GST Return Filing is mandatory for businesses, tax payers are busy consulting CAs to get their GST Returns done. Since GST norms are complex, businesses often find it challenging to adapt to the new GST regime. As tax payers doesn’t have adequate time to focus on Filings, there are chances that they might commit errors and face difficulty while filing their GSTR online.
Taxpayers may commit manual mistakes and some errors might be seen after Filing to GSTN Portal
. Let’s understand some of the common human/manual errors and their appropriate solutions.
Let’s see how to identify and correct mistakes in GST Returns
Since GST Return filing is a one-time submission, errors if not rectified before time, mistakes can creep into the entire tax filing making it difficult to identify. These are commonly committed mistakes and yes you can solve them.
1. Tax payment under the wrong GST heading/ category
There are various tax slabs under IGST, SGST and CGST. You cannot pay IGST when you’re intended to pay SGST and vice versa. Such errors are costly and a tax payer’s filings will not match with the counterpart making it very difficult for them.
As businesses are not fully aware of the categories of taxes under GST, they fail to understand which transaction falls under which category of GST and end up paying taxes under the wrong heads. According to the GST rules, all interstate transactions attract IGST, where as all intrastate transactions attract CGST + SGST tax.
For ex: if a business has to pay 4,000 as IGST, 3,000 as CGST, and 3,000 as SGST has instead paid 7,000 as IGST. Still the equation doesn’t tally. In this scenario, even if you have paid the total tax liability, for a specific period, apparently you still have pending tax liability as you haven’t paid the specified amount in the right GST head.
According to the GST law, the excess tax paid in a particular GST head (ex: IGST) cannot be transferred or used to compensate the tax liability of any other head (ex: SGST/CGST). However, it can be adjusted for that the payments done in the future or can be reclaimed back. And the taxpayer will still have to pay the pending tax liability for particular heads.
But one drawback on committing this mistake is blockage of working capital on account of the excess tax paid.
2: Treating zero-rated (export) supplies as nil-rated and vice-versa
All the exports under GST will be considered as zero-rated supplies. It doesn’t imply that tax rate on such items will be zero percent. It implies that the tax paid on imports and exports shall be fully refunded back (ITC).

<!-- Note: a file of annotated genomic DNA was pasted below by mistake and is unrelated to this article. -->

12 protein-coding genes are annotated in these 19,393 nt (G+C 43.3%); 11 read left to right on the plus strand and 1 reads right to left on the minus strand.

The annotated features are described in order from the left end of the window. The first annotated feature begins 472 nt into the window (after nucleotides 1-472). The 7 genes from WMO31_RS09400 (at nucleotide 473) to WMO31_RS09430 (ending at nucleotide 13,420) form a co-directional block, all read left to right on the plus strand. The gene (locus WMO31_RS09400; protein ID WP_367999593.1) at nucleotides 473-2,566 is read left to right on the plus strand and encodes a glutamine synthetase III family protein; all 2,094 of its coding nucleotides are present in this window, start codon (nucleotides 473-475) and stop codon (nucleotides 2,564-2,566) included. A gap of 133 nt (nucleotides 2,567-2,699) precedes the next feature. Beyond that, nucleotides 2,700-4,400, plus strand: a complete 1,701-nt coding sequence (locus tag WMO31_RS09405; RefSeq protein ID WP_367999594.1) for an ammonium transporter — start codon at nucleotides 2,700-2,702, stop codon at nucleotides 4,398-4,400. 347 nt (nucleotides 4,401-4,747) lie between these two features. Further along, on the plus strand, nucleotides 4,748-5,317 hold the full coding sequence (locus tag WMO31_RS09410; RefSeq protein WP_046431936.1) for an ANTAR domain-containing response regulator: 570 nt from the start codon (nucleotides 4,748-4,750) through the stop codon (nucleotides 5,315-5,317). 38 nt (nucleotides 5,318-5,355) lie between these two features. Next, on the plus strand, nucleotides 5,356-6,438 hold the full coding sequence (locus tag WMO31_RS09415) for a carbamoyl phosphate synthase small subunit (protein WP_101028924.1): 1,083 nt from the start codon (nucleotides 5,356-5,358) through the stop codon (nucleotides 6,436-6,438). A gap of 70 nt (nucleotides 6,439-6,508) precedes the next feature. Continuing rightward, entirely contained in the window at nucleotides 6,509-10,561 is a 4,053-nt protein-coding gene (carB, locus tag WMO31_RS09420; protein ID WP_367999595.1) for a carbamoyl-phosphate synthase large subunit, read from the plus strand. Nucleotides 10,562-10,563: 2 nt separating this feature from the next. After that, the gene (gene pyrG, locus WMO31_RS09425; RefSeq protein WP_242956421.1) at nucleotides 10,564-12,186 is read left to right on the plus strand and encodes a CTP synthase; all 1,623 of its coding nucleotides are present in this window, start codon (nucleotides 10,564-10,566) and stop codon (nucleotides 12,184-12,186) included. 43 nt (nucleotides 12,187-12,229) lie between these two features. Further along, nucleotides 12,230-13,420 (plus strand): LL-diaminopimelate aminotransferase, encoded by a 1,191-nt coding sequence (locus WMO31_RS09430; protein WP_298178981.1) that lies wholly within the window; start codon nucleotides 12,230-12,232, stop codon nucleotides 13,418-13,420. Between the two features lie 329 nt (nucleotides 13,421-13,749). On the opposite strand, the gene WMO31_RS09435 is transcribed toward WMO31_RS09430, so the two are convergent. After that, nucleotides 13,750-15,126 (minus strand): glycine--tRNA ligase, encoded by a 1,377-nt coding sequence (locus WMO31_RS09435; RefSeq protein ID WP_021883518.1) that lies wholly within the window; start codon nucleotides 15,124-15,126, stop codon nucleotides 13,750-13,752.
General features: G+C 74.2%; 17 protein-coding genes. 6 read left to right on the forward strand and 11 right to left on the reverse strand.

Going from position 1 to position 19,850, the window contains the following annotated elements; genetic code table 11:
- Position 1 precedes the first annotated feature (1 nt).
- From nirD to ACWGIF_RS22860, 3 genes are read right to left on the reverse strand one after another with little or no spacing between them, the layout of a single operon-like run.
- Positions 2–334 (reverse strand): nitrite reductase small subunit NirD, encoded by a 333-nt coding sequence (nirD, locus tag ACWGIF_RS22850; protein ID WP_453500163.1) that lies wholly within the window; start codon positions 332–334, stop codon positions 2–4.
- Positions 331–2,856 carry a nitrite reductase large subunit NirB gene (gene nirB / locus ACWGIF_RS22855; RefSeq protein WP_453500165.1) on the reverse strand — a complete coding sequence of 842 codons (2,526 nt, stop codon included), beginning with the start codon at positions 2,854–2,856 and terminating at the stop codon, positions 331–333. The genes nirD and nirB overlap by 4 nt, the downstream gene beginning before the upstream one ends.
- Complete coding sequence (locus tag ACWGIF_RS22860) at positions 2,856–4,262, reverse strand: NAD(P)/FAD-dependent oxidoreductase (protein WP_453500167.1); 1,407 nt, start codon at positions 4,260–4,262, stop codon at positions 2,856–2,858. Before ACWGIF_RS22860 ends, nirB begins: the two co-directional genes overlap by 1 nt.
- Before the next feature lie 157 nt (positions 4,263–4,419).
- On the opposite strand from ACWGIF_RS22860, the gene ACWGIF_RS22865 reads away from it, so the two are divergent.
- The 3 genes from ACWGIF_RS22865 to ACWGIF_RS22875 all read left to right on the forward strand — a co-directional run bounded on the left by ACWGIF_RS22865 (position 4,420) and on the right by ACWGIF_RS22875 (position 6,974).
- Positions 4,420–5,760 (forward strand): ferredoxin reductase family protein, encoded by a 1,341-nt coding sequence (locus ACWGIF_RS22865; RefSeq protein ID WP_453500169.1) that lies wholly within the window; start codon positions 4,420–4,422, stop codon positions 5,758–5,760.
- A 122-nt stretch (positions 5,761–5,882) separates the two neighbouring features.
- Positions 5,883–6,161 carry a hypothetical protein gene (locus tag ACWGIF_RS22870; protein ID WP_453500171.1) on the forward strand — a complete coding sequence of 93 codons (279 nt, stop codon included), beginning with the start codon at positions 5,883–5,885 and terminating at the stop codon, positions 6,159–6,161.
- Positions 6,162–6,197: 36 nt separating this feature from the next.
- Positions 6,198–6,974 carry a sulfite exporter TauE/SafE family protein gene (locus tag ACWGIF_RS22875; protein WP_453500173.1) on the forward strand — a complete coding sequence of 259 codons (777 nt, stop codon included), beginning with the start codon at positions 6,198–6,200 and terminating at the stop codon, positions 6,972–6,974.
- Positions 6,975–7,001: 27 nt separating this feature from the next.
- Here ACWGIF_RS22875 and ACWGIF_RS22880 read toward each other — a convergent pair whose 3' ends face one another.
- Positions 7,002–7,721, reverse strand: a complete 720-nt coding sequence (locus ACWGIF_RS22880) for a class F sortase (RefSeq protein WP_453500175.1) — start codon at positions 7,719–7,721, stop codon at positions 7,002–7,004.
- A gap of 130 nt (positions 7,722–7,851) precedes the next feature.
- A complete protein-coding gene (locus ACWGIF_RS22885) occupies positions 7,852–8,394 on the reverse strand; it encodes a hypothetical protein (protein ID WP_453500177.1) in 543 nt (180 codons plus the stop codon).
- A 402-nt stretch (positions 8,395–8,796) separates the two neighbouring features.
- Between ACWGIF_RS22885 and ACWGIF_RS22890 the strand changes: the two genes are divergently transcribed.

Nil-rated supplies are the ones which are taxed at 0% or nil rate, however ITC is not applicable to them.
As several people are not aware of this difference, they list their exports under nil-rated supplies. When this occurs, the taxpayers will not be able to claim ITC on such supplies and there shall be no refund of the tax paid, which seems to be a major concern for the exporters.
The probable solution to fix this problem is to be careful while filing GST Returns and provide the right information pertaining to your exports in the intended column. All exports are zero-rated, not nil rated or exempted from GST.
3: Payment of reverse charge incorrectly
Under the reverse charge mechanism, the recipient has to pay the tax rather than the supplier. There are chances of committing mistakes in this part as well.
According to the rules, in some special cases, if an unregistered dealer has made supplies to a registered person, the recipient has to pay the GST. However, many suppliers also commit mistakes in GST payment on such RCM transactions.
For example, a supply made by X worth Rs. 50,000 at 18% GST to recipient Y. The supply is under RCM and so Y is entitled to pay the tax, not X. Since X is not aware of this, ends up paying tax as well.
There is no mechanism for compensating the additional tax paid under RCM. The recipient still has to pay GST even if the supplier has done the payment. However, the supplier can claim the excess tax paid in the form of ITC.
4. No GST returns for zero sales
According to the GST provisions, all registered tax payers must file their GSTR, even if there was no sale in the specified tax period. Penalty is applicable for late filing or no filing done for GSTR for the specified period.
It’s a common misunderstanding that several businesses assume that they need not file returns as there’s no sale carried in the tax period, which unfortunately is not true. Even if there is no
sale carried out or no turnover from business in the respective tax month, you still have to file Nil returns for the month. Fines and penalties applicable for such taxpayers who forget or avoid filing nil returns in such cases.
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